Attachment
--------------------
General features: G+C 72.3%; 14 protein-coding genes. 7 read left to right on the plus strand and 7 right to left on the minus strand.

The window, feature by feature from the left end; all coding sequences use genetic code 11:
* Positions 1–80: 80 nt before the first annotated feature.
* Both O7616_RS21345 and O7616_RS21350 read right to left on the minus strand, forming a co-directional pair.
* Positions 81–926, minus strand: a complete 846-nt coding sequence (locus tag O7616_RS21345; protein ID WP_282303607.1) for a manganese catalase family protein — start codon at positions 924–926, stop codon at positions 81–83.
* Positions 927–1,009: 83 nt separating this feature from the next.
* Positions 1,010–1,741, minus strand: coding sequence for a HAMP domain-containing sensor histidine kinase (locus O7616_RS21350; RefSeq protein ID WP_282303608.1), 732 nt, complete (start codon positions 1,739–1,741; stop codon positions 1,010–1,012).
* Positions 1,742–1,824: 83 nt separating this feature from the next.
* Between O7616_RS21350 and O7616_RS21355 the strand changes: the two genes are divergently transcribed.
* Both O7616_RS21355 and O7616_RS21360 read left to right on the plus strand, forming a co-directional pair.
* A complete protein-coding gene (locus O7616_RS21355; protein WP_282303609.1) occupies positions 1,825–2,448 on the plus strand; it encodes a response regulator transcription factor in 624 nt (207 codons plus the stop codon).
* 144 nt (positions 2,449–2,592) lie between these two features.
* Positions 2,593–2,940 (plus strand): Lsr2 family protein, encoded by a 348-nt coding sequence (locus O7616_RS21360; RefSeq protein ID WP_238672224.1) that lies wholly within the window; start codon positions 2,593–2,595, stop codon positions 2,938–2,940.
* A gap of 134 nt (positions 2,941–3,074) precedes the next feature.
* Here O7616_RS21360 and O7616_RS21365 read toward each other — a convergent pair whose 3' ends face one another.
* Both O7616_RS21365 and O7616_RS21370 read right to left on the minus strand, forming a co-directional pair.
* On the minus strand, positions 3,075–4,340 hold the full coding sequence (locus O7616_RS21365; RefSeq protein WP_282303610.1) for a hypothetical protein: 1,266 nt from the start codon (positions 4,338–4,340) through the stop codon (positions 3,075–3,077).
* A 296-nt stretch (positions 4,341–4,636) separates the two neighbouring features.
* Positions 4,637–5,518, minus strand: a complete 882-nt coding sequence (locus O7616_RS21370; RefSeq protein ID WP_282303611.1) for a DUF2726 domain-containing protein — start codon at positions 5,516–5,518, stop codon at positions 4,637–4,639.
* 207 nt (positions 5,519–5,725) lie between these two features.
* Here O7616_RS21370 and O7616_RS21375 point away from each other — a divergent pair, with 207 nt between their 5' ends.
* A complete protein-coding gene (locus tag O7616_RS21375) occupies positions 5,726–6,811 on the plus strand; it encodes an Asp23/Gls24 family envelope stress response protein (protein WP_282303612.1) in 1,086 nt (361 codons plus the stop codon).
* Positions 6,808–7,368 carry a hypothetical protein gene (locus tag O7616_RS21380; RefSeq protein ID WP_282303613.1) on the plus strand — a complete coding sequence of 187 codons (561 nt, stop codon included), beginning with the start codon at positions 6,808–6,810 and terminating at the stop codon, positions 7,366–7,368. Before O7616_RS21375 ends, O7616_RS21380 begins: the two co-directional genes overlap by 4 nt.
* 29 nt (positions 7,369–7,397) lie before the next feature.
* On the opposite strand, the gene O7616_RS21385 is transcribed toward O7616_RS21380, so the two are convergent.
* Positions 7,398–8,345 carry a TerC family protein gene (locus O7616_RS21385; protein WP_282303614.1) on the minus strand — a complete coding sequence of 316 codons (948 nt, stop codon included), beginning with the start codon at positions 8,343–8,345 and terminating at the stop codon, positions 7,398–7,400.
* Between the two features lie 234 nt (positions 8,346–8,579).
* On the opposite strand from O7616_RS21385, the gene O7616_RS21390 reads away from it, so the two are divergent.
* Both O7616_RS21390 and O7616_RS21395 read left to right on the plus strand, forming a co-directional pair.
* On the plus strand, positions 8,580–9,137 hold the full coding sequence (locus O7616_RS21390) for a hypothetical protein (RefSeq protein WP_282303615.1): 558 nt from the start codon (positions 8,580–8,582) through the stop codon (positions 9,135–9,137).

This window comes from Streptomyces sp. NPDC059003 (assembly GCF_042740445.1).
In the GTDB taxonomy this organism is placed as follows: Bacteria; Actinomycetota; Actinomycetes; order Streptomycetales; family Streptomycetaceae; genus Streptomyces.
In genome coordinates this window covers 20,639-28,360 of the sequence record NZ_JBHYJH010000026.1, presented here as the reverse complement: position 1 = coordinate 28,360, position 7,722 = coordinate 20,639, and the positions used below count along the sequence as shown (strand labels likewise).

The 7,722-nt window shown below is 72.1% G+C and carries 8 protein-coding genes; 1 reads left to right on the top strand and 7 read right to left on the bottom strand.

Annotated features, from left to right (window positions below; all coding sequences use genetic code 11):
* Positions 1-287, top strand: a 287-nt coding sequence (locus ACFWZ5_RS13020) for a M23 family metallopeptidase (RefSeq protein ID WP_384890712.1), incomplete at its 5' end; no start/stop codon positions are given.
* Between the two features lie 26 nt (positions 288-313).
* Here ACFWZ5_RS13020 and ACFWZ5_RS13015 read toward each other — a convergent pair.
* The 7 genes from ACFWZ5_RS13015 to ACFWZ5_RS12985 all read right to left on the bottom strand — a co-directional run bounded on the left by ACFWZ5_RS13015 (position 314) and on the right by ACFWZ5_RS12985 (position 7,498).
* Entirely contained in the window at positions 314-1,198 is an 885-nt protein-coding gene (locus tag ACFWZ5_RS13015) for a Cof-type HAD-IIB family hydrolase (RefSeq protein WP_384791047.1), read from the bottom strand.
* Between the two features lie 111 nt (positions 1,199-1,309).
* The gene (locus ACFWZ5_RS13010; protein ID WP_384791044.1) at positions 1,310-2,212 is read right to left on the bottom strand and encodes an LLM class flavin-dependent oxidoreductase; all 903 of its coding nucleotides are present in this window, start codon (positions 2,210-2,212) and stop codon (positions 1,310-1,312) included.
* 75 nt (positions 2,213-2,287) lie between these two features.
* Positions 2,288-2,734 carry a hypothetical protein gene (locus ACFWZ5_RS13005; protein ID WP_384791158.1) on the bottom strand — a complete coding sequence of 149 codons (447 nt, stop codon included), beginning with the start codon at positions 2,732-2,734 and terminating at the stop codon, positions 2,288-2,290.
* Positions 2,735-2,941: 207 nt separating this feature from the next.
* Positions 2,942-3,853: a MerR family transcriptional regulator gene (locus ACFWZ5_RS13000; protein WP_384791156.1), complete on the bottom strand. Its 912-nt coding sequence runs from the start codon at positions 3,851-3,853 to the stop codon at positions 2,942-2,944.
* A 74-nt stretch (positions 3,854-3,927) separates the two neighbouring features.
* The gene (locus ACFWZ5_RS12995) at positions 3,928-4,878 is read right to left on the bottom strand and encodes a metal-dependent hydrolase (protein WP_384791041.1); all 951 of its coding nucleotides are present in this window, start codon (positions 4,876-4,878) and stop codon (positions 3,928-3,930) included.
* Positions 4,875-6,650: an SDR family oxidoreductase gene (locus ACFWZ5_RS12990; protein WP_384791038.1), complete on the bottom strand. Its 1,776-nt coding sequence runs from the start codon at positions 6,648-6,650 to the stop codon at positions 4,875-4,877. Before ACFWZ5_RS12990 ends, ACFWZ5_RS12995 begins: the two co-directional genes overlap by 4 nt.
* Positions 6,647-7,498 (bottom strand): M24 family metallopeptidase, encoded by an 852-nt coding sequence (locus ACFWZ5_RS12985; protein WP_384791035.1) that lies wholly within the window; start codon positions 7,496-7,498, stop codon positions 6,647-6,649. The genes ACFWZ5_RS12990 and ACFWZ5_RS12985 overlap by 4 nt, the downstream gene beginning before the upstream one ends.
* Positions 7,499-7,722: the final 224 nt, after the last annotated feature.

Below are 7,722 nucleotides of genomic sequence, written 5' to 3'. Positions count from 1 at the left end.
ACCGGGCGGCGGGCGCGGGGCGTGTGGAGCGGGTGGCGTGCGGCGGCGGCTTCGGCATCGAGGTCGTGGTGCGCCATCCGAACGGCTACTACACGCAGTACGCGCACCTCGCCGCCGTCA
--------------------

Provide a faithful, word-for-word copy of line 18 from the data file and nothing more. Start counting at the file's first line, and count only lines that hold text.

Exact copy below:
* A 296-nt stretch (positions 4,341–4,636) separates the two neighbouring features.